The Albany diocesan Vocations Team is sponsoring its fourth annual "Run 4 Vocations" to promote awareness of many different kinds of vocations, religious and secular, April 20 at The Crossings park in Colonie.
The goal of the day, which includes a 5K run and walk and a fun run for children, has been to "raise prayers" instead of funds. Nearby Christ Our Light parish in Loudonville has been designated an official prayer site during the event for those who can't make it to the run.
"It's a different way of raising awareness for vocations and planting the seed," said Sister Rosemary Cuneo, CR, diocesan vocations director. She tells high school and college participants, "We're celebrating this day because God has a plan for you.
"People now realize that [a vocation] is more than a career that we're talking about," she continued. "It's a commitment. [The run has] taken time to catch on, but I don't think the efforts are in vain. People talk about it. They ask me when we're going to have it. They're more open to it now."
She believes the run, like all events sponsored by the office, has a role to play in influencing the collective consciousness of today's Catholics.
"Our society is caught up in so much busyness that sometimes we don't even realize the dilemma we're in with commitment," Sister Rosemary said. On "most TV programs, you take for granted that [couples are] not married. Things we hold sacred have been compromised. The vision has been turned upside down - I think because we have so much offered to us today."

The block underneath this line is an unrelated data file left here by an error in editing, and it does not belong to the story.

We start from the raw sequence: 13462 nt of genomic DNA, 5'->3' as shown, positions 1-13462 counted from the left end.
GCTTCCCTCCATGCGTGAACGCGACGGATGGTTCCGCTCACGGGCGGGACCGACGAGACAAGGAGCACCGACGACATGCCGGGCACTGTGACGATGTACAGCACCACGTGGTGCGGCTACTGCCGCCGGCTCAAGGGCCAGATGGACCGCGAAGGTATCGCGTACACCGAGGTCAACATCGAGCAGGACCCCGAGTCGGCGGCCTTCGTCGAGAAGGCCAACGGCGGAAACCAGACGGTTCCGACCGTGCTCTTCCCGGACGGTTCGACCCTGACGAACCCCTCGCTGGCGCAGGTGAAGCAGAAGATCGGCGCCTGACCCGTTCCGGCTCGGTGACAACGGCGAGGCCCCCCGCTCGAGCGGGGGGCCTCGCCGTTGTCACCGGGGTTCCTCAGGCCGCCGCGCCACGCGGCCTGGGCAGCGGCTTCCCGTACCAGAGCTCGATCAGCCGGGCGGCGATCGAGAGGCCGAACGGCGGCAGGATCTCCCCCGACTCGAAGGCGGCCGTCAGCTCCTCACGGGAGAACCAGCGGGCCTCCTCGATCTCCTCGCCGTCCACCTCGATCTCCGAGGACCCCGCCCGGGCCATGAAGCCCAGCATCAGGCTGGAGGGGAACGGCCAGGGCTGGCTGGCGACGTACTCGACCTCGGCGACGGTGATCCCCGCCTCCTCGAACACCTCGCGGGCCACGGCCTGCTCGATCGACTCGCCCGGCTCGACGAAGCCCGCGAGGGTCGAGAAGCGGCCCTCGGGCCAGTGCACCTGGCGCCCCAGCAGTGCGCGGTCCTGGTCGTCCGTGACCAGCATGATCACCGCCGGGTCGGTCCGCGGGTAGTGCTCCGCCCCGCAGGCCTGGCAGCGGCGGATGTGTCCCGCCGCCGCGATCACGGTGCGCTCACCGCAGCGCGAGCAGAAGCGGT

Society has lost the idea that every individual is created for a unique purpose, she added. "It's not just a merry-go-round we're on here. There's a deeper purpose. A lot of society has crept into our way of evaluating things."
That doesn't just affect religious life, Sister Rosemary noted.
"We're in a culture and we're in a movement which is challenging us to remind ourselves, remind our children, that commitment is important - and yet around us, our government and our leaders are telling us that it's not.
"The run is not going to solve all these things, but it's something that we hope will plant a positive take on why we're called," she said. "Even if it helps one person to be brought closer to the understanding of this tremendous gift we have, it would be worth it. We're trying to get people to look into their hearts, so we're trying all different ways."